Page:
A CALL to cut a speed limit on a road where a schoolboy was knocked down and killed has been turned down by a single vote.
Highways chiefs carried out consultation on whether the A690 between Carrville and Gilesgate should be dropped from 70mph to 50mph after 13-year-old Brandon Nugent died in March 2011 as he crossed the dual carriageway.
His mother, Madeline Walker, has praised efforts to make the crossing safer, with extra signs and bollards put in place, but says it would be better if it was scrapped completely and says more must be done to prevent another death – including installing more lighting.
Yesterday, Durham County Council’s highways committee considered a report which said that out of 140 people who responded to a survey, 116 – 77 per cent – were against changing the limit, while 34 – 23 per cent – were in favour of a reduction, with officers recommending the limit remain as it is.
Police say the national speed limit is right for the road under guidelines, and checking that motorists were travelling at 50mph or less would be an “enforcement burden”.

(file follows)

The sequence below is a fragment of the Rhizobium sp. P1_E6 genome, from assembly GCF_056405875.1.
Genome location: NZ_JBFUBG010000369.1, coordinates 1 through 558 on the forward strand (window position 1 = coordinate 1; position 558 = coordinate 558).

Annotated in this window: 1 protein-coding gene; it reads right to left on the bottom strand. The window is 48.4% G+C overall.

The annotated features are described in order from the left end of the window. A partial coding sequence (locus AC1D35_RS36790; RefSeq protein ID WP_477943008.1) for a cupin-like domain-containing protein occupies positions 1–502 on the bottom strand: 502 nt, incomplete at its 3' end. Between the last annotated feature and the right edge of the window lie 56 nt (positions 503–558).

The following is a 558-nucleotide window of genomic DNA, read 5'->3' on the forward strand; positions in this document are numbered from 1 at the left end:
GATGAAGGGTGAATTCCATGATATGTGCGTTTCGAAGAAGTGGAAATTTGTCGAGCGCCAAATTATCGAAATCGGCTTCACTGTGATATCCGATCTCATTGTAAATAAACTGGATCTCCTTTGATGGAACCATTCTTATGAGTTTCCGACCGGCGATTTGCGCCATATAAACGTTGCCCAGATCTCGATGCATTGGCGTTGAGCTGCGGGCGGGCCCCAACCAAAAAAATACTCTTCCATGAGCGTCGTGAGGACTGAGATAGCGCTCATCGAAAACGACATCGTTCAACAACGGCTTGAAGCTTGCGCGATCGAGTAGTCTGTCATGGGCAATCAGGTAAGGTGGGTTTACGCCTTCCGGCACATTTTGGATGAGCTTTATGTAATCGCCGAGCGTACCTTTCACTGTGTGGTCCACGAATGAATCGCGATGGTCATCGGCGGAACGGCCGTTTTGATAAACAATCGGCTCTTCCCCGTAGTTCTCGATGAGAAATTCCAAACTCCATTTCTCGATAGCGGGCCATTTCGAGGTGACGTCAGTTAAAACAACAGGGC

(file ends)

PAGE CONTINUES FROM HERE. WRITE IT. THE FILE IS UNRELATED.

Between January 2009 and July 2012, there were nine slight injury accidents and two fatalities on the stretch. Police say speed was a factor in only one, with the two deaths caused by pedestrian error, and claim there would have been little difference if the vehicles involved had been travelling at 50mph or 70mph.
The councillors were told that in Chester Moor, where a road speed limit was dropped from 70mph to 50mph, a study had shown that a third of the tens of thousands of cars which pass through were speeding. Councillor Les Thomson, a member for Gilesgate, proposed to drop the limit, which he said had the backing of Belmont Parish Council and his ward colleague Dennis Southwell.
He said junctions, which include one to a caravan park and depot, and the likelihood that taxis and motorbikes will be able to use the bus lane, went in its favour.
He said: “It’s important for the safety of all road users. We don’t want another fatality on this stretch of road.”
Councillor Neil Foster recommended the councillors back officers and said: “One problem is that drivers feel frustrated, and anybody that knows that road will know in the Sunderland section, they dropped the speed limit.
“That’s led to jockeying, people making passes and risky overtaking.”
Seven councillors backed the recommendation to leave the 70mph limit in place, with six supporting the proposal to drop it down to 50mph.
After the meeting, Madeline said: “The one thing that’s making me feel better is that there are people on my side about this.
“I just hope nothing else happens there, because what are they going to do then?”
The council has said it will also closely monitor and cut back the foliage along the road to improve visibility.